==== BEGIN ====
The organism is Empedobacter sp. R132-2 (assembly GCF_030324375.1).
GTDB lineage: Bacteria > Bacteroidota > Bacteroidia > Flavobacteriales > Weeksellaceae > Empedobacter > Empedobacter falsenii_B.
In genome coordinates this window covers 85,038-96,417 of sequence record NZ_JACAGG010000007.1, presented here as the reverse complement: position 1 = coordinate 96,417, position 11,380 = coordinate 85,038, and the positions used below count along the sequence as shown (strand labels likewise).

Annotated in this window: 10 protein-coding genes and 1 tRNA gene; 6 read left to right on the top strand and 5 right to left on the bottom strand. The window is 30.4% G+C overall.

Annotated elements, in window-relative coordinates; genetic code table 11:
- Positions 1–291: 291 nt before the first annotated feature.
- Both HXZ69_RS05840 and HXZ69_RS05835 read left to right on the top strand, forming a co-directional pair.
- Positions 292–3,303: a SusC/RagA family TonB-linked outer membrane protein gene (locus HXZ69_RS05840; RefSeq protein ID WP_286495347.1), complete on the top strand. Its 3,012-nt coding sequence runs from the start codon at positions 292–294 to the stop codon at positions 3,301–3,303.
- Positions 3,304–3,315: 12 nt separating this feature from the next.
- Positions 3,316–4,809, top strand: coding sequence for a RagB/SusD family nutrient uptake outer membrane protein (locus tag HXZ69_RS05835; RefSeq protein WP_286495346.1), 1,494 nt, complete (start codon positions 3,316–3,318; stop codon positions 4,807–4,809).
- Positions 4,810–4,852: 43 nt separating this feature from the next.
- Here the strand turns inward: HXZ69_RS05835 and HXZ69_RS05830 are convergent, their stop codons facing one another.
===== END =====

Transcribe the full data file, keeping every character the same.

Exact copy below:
The organism is Empedobacter sp. R132-2 (assembly GCF_030324375.1).
GTDB lineage: Bacteria > Bacteroidota > Bacteroidia > Flavobacteriales > Weeksellaceae > Empedobacter > Empedobacter falsenii_B.
In genome coordinates this window covers 85,038-96,417 of sequence record NZ_JACAGG010000007.1, presented here as the reverse complement: position 1 = coordinate 96,417, position 11,380 = coordinate 85,038, and the positions used below count along the sequence as shown (strand labels likewise).

Annotated in this window: 10 protein-coding genes and 1 tRNA gene; 6 read left to right on the top strand and 5 right to left on the bottom strand. The window is 30.4% G+C overall.

Annotated elements, in window-relative coordinates; genetic code table 11:
- Positions 1–291: 291 nt before the first annotated feature.
- Both HXZ69_RS05840 and HXZ69_RS05835 read left to right on the top strand, forming a co-directional pair.
- Positions 292–3,303: a SusC/RagA family TonB-linked outer membrane protein gene (locus HXZ69_RS05840; RefSeq protein ID WP_286495347.1), complete on the top strand. Its 3,012-nt coding sequence runs from the start codon at positions 292–294 to the stop codon at positions 3,301–3,303.
- Positions 3,304–3,315: 12 nt separating this feature from the next.
- Positions 3,316–4,809, top strand: coding sequence for a RagB/SusD family nutrient uptake outer membrane protein (locus tag HXZ69_RS05835; RefSeq protein WP_286495346.1), 1,494 nt, complete (start codon positions 3,316–3,318; stop codon positions 4,807–4,809).
- Positions 4,810–4,852: 43 nt separating this feature from the next.
- Here the strand turns inward: HXZ69_RS05835 and HXZ69_RS05830 are convergent, their stop codons facing one another.